Safe Use of Bleach and Disinfectants

                                                             A Reminder

Compared to the same time period as last year, the number of poisoning exposures in West Virginia from bleach products and disinfectants has doubled. Of note is that the majority of cases this year involve teens and adults. Children < 6 typically make up the majority of poisonings from these products. Poisonings with hand sanitizers also continue.

The West Virginia Poison Center (WVPC) wants to remind people that the safest way to keep our skin clean is with soap and water. Not only is this safe, it is a very effective way to kill the virus causing COVID-19 that might be on our skin. Attempting to clean the skin with disinfectant wipes or bleach solution is not only not necessary, these products can damage the skin and potentially cause coughing when the fumes are inhaled. Soap and water really is enough.

If you are not near soap and water, for example when getting back to your car after leaving the grocery store or gas station, hand sanitizer can be used as long as the alcohol content is 60% or more. Now that more hand sanitizer products are required to be made in non-traditional ways, since the products you would normally buy are not always available, there are added risks. Non-traditional hand sanitizer may come in bottles without the usual pump. This requires special caution. Just because it comes in a bottle that looks like a mini-bottle of liquor or a medicine bottle, NEVER drink hand sanitizer. This can be dangerous and it will not kill any viruses that you have already inhaled or that is already in your body.

Save bleach products and disinfectants for your counters and other surfaces. This is where they can work to kill the virus causing COVID-19. Drinking these products or purposefully inhaling them can harm you, not help you. These products have no way to get to where the virus is harming your cells and internal organs.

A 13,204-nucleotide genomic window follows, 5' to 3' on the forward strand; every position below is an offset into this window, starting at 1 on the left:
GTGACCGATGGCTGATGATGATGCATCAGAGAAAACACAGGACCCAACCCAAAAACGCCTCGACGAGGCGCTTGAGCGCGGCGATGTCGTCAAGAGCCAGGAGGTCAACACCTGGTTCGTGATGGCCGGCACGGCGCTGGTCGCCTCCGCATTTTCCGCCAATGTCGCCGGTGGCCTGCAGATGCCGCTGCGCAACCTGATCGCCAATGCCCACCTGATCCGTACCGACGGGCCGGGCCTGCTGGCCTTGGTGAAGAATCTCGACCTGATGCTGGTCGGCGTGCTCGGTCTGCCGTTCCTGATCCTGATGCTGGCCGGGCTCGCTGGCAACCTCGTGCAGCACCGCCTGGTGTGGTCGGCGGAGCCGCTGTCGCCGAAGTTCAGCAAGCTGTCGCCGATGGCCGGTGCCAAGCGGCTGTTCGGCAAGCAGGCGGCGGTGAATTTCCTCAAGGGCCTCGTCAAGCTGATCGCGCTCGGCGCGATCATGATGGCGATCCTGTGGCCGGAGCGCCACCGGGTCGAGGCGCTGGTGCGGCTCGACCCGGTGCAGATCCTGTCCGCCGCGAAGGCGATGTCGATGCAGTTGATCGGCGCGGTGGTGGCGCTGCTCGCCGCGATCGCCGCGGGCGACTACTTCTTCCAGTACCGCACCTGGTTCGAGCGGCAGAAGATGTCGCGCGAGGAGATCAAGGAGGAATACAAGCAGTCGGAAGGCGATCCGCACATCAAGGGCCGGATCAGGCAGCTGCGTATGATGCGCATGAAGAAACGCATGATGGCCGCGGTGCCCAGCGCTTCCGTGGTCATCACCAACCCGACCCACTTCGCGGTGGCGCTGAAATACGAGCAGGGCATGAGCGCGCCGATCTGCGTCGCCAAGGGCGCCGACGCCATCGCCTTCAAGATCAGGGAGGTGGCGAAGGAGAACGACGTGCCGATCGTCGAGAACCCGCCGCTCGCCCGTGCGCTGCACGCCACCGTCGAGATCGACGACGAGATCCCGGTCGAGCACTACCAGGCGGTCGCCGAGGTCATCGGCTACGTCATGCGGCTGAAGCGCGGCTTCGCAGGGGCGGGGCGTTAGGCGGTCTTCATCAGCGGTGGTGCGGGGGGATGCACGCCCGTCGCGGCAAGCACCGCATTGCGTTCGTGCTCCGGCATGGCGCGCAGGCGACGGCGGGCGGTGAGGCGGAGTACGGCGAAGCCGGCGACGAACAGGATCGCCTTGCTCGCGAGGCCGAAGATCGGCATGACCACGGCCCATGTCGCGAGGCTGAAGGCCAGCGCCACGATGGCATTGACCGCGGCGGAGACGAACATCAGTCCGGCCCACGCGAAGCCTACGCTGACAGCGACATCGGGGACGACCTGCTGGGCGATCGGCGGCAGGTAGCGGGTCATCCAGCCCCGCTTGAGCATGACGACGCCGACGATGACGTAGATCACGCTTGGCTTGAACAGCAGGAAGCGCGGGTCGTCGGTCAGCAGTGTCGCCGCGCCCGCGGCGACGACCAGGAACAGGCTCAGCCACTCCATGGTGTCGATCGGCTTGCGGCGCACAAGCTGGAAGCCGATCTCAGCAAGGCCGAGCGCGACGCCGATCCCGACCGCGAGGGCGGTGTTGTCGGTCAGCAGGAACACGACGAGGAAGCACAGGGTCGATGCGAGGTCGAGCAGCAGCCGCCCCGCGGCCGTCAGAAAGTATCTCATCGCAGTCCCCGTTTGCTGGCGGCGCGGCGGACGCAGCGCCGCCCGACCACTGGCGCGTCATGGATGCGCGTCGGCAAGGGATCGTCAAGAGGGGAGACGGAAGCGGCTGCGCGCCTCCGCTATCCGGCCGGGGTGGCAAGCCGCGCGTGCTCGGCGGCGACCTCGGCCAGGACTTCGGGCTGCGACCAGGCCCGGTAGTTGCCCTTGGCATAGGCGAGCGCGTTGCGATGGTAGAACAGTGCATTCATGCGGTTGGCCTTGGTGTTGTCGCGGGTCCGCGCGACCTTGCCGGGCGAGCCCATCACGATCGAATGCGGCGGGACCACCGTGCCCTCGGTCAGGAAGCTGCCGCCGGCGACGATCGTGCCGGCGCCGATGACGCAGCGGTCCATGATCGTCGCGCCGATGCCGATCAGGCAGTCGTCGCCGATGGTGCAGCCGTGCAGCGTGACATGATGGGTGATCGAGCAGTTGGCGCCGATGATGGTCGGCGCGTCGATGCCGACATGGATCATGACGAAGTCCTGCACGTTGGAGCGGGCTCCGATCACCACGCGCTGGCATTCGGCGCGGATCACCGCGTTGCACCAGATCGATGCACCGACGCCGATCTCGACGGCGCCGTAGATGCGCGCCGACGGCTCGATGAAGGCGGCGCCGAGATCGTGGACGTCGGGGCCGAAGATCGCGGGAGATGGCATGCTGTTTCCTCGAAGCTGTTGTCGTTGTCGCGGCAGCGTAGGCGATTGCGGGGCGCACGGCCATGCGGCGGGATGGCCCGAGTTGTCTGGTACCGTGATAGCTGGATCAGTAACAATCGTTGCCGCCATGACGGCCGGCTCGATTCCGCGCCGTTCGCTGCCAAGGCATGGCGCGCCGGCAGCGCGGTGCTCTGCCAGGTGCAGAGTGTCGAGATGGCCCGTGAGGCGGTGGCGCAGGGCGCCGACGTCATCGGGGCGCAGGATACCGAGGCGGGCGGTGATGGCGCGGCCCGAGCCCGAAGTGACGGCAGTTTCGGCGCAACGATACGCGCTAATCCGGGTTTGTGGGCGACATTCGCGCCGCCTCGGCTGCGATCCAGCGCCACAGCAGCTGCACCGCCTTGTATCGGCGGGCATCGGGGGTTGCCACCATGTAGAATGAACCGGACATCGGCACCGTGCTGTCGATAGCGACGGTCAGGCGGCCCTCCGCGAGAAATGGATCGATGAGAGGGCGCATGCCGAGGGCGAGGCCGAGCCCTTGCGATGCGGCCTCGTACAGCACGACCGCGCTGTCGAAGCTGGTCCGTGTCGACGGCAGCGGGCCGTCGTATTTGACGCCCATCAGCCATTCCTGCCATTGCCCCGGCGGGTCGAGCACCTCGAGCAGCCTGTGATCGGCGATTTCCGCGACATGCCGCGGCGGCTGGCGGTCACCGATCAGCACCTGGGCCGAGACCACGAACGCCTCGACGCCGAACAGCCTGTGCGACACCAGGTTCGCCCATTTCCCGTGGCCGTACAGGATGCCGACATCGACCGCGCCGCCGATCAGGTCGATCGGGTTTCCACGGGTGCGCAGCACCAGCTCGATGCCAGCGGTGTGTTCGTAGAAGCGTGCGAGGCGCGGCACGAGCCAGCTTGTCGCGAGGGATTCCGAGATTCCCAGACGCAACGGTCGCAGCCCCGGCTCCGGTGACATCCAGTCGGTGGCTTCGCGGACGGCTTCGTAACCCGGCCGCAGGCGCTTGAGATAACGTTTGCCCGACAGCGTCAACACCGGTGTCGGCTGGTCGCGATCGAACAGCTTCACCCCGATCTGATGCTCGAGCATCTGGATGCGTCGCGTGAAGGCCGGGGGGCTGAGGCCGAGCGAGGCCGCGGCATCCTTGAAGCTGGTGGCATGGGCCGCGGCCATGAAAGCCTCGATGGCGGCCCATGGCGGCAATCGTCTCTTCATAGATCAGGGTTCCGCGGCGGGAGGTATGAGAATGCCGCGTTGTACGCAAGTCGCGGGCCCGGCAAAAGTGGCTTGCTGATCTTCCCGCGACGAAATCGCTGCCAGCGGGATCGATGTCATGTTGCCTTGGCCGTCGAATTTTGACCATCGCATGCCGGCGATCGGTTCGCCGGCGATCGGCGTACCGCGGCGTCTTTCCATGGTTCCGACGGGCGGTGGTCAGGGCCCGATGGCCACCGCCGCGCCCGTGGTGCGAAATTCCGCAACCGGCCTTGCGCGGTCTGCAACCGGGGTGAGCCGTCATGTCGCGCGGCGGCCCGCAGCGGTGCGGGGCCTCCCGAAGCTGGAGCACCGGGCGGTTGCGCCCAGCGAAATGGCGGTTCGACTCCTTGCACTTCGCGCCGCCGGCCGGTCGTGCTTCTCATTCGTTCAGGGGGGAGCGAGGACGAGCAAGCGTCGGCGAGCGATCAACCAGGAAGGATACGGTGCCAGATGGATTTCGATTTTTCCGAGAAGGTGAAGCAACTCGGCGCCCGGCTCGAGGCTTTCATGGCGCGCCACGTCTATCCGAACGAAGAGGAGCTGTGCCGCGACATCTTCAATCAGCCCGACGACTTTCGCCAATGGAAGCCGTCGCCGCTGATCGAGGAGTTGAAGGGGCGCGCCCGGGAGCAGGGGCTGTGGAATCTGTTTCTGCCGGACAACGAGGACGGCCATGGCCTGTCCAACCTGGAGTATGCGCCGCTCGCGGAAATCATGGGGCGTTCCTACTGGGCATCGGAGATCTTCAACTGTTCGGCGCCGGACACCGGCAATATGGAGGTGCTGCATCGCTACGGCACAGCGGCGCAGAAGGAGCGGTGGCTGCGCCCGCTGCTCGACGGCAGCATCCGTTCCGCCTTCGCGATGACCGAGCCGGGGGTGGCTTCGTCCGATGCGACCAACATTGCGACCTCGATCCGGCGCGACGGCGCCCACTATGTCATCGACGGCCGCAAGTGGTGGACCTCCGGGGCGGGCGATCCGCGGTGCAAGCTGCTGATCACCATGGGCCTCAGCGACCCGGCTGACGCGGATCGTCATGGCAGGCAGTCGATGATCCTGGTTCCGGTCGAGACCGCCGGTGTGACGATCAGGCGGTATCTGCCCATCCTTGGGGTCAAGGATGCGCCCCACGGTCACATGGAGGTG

Finally, keeping the cloth masks you are using clean is important. The best way to keep them clean is to wash them in warm or hot water with soap. Do not spray them with bleach or disinfectant. The fumes will irritate your lungs the next time you wear the mask and these products can break down the material.

Please stay safe, not only from COVID-19, but from the products you use every day now. For any poisoning concerns or questions, the WV Poison Center is still available 24 hours a day, 7 days a week at 1-800-222-1222.


"The hotline is being provided through a long-standing emergency predparedness partnership between DHHR's Bureau for Public Health and the West Virginia Poison Center." 

Even though the WV Poison Center is operating the WV Coronavirus Hotline with its health care professional staff and supervised health care professional volunteers: 

The West Virginia Poison Center is dedicated to remaining available for poison questions and emergencies. Only trained Poison Specialists are answering these special calls: 


For poisoning questions or emergencies, call the WV Poison Center first. 

(If a person is having a seizure, is unconscious, or not breathing, call 911) 

There are many accidental poisonings and medication errors that can be managed at home. Home care is immediate care and avoids a trip to the hospital if this is not required. 

During the COVID-19 pandemic, limiting the strain on our health care facilities is especially important, as is limiting contact with large numbers of people.